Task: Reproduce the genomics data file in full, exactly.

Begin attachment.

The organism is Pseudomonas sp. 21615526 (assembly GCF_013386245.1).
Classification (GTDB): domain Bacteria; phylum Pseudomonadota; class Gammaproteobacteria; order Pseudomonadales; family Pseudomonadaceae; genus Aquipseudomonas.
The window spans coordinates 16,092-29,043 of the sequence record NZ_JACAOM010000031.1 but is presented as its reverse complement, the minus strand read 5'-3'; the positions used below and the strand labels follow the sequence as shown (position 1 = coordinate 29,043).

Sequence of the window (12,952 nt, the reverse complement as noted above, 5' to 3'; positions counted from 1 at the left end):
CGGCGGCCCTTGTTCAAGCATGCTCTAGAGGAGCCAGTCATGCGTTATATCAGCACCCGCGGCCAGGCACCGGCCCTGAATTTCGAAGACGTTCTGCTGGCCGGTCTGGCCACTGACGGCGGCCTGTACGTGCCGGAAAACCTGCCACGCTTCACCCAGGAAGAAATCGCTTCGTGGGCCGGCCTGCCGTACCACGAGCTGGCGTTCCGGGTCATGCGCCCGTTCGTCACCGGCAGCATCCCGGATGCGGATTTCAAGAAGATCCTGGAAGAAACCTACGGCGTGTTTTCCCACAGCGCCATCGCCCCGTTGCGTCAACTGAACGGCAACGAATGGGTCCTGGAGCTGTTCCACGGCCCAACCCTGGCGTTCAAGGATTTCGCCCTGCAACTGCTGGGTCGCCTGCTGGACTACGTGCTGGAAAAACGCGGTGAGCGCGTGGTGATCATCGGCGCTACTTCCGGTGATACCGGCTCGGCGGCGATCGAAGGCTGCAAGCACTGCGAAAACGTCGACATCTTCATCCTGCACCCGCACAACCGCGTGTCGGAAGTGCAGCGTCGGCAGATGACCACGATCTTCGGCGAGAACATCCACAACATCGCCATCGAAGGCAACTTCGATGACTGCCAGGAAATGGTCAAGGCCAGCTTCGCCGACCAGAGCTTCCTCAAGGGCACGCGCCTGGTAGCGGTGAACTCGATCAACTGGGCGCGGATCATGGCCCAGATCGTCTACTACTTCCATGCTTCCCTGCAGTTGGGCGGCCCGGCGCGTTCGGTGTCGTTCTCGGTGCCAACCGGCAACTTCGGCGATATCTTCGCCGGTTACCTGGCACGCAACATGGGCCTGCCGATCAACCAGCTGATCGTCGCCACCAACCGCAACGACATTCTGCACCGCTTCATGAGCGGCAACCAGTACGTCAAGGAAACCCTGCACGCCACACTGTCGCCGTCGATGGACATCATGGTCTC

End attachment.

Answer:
The organism is Pseudomonas sp. 21615526 (assembly GCF_013386245.1).
Classification (GTDB): domain Bacteria; phylum Pseudomonadota; class Gammaproteobacteria; order Pseudomonadales; family Pseudomonadaceae; genus Aquipseudomonas.
The window spans coordinates 16,092-29,043 of the sequence record NZ_JACAOM010000031.1 but is presented as its reverse complement, the minus strand read 5'-3'; the positions used below and the strand labels follow the sequence as shown (position 1 = coordinate 29,043).

Sequence of the window (12,952 nt, the reverse complement as noted above, 5' to 3'; positions counted from 1 at the left end):
CGGCGGCCCTTGTTCAAGCATGCTCTAGAGGAGCCAGTCATGCGTTATATCAGCACCCGCGGCCAGGCACCGGCCCTGAATTTCGAAGACGTTCTGCTGGCCGGTCTGGCCACTGACGGCGGCCTGTACGTGCCGGAAAACCTGCCACGCTTCACCCAGGAAGAAATCGCTTCGTGGGCCGGCCTGCCGTACCACGAGCTGGCGTTCCGGGTCATGCGCCCGTTCGTCACCGGCAGCATCCCGGATGCGGATTTCAAGAAGATCCTGGAAGAAACCTACGGCGTGTTTTCCCACAGCGCCATCGCCCCGTTGCGTCAACTGAACGGCAACGAATGGGTCCTGGAGCTGTTCCACGGCCCAACCCTGGCGTTCAAGGATTTCGCCCTGCAACTGCTGGGTCGCCTGCTGGACTACGTGCTGGAAAAACGCGGTGAGCGCGTGGTGATCATCGGCGCTACTTCCGGTGATACCGGCTCGGCGGCGATCGAAGGCTGCAAGCACTGCGAAAACGTCGACATCTTCATCCTGCACCCGCACAACCGCGTGTCGGAAGTGCAGCGTCGGCAGATGACCACGATCTTCGGCGAGAACATCCACAACATCGCCATCGAAGGCAACTTCGATGACTGCCAGGAAATGGTCAAGGCCAGCTTCGCCGACCAGAGCTTCCTCAAGGGCACGCGCCTGGTAGCGGTGAACTCGATCAACTGGGCGCGGATCATGGCCCAGATCGTCTACTACTTCCATGCTTCCCTGCAGTTGGGCGGCCCGGCGCGTTCGGTGTCGTTCTCGGTGCCAACCGGCAACTTCGGCGATATCTTCGCCGGTTACCTGGCACGCAACATGGGCCTGCCGATCAACCAGCTGATCGTCGCCACCAACCGCAACGACATTCTGCACCGCTTCATGAGCGGCAACCAGTACGTCAAGGAAACCCTGCACGCCACACTGTCGCCGTCGATGGACATCATGGTCTC